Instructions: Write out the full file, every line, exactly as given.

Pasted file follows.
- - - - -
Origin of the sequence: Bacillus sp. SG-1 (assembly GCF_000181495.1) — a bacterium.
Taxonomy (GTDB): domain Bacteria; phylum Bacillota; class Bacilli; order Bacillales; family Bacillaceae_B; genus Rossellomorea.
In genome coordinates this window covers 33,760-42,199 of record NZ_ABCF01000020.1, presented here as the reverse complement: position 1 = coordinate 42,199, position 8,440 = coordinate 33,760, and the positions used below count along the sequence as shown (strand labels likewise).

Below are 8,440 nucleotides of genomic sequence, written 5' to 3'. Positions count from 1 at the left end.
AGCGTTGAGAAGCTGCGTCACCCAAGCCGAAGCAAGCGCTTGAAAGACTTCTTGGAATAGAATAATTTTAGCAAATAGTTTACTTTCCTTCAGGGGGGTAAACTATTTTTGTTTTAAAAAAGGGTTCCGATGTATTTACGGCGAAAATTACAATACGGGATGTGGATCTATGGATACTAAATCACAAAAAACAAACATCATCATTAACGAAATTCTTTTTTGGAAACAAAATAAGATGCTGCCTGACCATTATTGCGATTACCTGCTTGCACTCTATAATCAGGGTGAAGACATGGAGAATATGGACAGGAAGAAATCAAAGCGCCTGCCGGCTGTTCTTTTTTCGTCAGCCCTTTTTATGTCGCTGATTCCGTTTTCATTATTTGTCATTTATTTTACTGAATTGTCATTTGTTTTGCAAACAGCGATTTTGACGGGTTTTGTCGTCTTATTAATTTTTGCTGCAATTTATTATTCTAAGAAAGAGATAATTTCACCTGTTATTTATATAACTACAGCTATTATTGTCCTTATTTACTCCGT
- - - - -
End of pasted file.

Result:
Origin of the sequence: Bacillus sp. SG-1 (assembly GCF_000181495.1) — a bacterium.
Taxonomy (GTDB): domain Bacteria; phylum Bacillota; class Bacilli; order Bacillales; family Bacillaceae_B; genus Rossellomorea.
In genome coordinates this window covers 33,760-42,199 of record NZ_ABCF01000020.1, presented here as the reverse complement: position 1 = coordinate 42,199, position 8,440 = coordinate 33,760, and the positions used below count along the sequence as shown (strand labels likewise).

Below are 8,440 nucleotides of genomic sequence, written 5' to 3'. Positions count from 1 at the left end.
AGCGTTGAGAAGCTGCGTCACCCAAGCCGAAGCAAGCGCTTGAAAGACTTCTTGGAATAGAATAATTTTAGCAAATAGTTTACTTTCCTTCAGGGGGGTAAACTATTTTTGTTTTAAAAAAGGGTTCCGATGTATTTACGGCGAAAATTACAATACGGGATGTGGATCTATGGATACTAAATCACAAAAAACAAACATCATCATTAACGAAATTCTTTTTTGGAAACAAAATAAGATGCTGCCTGACCATTATTGCGATTACCTGCTTGCACTCTATAATCAGGGTGAAGACATGGAGAATATGGACAGGAAGAAATCAAAGCGCCTGCCGGCTGTTCTTTTTTCGTCAGCCCTTTTTATGTCGCTGATTCCGTTTTCATTATTTGTCATTTATTTTACTGAATTGTCATTTGTTTTGCAAACAGCGATTTTGACGGGTTTTGTCGTCTTATTAATTTTTGCTGCAATTTATTATTCTAAGAAAGAGATAATTTCACCTGTTATTTATATAACTACAGCTATTATTGTCCTTATTTACTCCGT